Although Occidental deals only with actions brought by the commission at the conclusion of its investigatory and conciliatory efforts, the premises of the case support the conclusion that the commission should not be barred by laches from proceeding at an earlier stage when neither prejudice to the employer nor misconduct by the agency has been established. In the absence of prejudice or misconduct, the limitation established by 42 U.S.C. § 2000e-5(e) affords sufficient protection from stale charges.
Three other issues require only brief comment. First, the district court, again relying on EEOC v. Exchange Security Bank, 11 F.E.P. Cases 764 (N.D.Ala.1974), held that the commission's administrative procedure for reviewing challenges to subpoenas constituted an unlawful delegation of authority. We reverse this ruling for the reasons persuasively stated by Judge Roney in EEOC v. Exchange Security Bank, 529 F.2d 1214, 1217-19 (5th Cir. 1976).
Second, the attorney representing the bank requested the commission to send all correspondence about the charge to him. Acting on the basis of this letter, the commission addressed the subpoena to the bank's attorney, describing him as "Attorney for South Carolina National Bank," and mailed it to the attorney's office. The commission should have addressed the subpoena to the bank official having custody of the records, and in the absence of written authority from the bank, it should not have mailed the subpoena to the attorney at his office. 29 C.F.R. 1601.15(a) (1974); EEOC Compliance Manual § 24.3(c) (1). Nevertheless, this incident provides no cause for refusing to enforce the subpoena. The commission mailed the subpoena in compliance with the attorney's request concerning correspondence, the bank was not prejudiced, and the district court can rectify the error by directing a bank official, not the attorney, to produce the records. Cf. EEOC v. Laclede Gas Co., 530 F.2d 281, 283 (8th Cir. 1976); EEOC v. Raymond Metal Products Co., 530 F.2d 590, 596 (4th Cir. 1976); EEOC v. Kimberly-Clark Corp., 511 F.2d 1352, 1360 (6th Cir. 1975).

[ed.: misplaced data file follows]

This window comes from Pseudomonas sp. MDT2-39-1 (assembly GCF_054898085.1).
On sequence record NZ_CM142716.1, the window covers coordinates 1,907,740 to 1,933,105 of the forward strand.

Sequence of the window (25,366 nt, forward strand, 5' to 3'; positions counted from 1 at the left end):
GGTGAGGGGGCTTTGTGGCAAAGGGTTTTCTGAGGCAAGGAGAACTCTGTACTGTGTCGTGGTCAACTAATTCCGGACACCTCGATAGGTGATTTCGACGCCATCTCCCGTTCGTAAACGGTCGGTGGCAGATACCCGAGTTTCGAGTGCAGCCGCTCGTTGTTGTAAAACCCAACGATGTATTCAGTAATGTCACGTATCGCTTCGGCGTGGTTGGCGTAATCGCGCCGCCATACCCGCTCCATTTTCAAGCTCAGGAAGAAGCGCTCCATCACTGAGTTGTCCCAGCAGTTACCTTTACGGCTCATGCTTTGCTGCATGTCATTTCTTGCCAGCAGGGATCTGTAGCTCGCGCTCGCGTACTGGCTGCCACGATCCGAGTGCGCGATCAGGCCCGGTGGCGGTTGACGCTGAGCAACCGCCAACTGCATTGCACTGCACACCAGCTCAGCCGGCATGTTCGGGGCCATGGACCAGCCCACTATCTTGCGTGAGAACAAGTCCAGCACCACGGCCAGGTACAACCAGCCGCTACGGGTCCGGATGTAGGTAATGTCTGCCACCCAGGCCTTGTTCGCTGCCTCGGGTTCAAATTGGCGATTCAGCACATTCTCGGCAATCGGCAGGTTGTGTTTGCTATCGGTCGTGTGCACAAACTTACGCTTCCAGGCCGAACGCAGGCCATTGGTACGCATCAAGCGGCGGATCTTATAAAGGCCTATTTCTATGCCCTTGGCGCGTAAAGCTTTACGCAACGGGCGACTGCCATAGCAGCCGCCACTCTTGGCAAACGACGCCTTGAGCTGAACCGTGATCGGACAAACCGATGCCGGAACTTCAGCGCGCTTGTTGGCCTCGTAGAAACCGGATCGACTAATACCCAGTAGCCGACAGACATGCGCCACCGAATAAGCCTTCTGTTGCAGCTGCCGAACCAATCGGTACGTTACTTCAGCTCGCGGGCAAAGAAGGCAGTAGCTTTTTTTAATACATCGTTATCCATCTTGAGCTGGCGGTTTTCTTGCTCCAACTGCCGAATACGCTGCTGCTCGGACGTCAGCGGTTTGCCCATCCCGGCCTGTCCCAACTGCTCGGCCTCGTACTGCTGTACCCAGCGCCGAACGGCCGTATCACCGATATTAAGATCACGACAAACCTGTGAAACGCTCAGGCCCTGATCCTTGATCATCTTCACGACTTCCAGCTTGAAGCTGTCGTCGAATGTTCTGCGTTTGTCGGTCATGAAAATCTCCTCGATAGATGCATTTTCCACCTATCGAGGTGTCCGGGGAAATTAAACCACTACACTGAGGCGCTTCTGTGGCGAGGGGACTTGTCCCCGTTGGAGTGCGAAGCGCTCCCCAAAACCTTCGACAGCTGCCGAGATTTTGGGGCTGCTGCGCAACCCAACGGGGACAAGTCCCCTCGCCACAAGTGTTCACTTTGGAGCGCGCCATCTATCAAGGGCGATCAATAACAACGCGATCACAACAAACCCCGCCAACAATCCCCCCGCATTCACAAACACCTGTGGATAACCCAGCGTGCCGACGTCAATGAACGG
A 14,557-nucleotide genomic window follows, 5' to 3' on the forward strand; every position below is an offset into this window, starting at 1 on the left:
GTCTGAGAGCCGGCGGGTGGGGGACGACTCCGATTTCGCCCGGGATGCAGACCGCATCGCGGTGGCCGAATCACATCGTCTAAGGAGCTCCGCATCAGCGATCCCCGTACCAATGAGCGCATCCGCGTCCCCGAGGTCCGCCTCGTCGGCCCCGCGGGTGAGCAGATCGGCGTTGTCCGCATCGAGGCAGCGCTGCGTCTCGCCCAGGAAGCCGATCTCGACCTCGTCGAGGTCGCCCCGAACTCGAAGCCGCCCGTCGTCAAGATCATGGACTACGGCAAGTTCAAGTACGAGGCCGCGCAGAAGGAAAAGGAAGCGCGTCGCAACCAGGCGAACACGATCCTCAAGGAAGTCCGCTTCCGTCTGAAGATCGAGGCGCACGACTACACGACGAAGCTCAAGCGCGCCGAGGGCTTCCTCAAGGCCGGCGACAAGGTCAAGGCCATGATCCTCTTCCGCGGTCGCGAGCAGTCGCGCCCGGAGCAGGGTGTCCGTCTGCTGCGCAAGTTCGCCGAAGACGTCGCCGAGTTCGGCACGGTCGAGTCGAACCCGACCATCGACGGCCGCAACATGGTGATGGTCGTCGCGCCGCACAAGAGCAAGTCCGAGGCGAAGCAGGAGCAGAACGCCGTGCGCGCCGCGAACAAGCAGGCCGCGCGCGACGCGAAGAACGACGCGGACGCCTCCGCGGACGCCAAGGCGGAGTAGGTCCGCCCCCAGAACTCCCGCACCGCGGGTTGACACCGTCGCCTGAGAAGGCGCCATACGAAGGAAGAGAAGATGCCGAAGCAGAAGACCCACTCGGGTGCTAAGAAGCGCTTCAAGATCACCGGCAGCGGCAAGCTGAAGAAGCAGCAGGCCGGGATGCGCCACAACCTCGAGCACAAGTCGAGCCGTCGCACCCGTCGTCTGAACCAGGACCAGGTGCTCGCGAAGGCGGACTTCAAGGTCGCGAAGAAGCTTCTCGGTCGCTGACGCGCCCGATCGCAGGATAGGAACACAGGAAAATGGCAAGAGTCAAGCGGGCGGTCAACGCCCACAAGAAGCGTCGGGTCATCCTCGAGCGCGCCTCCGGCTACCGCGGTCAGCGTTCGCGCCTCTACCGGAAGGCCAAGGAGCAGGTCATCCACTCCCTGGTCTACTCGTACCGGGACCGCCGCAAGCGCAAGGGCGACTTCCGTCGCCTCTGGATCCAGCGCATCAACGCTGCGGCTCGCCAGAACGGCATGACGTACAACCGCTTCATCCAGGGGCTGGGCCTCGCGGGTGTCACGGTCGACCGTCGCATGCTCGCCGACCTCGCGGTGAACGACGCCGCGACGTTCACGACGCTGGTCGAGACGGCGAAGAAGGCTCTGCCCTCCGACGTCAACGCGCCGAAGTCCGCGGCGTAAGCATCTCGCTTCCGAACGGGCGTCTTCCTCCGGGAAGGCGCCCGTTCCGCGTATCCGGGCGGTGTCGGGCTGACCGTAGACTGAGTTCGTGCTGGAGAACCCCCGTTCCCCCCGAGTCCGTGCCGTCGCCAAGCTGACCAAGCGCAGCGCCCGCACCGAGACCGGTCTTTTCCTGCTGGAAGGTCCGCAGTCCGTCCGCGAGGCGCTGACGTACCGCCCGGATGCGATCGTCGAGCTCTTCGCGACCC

Finally, the district court awarded the bank, as prevailing party, attorneys' fees under 42 U.S.C. § 2000e-5(k). Because of our disposition of the appeal, this part of the district court's order must be vacated.
The judgment of the district court is reversed, and the case is remanded with directions that the subpoena issued by the EEOC be enforced.
ALBERT V. BRYAN, Senior Circuit Judge, dissents for the reasons stated by the district judge in holding that the charge of discrimination was untimely filed.
The district court's opinion is reported as EEOC v. South Carolina National Bank, 12 F.E.P. Cases 1565 (D.S.C.1976)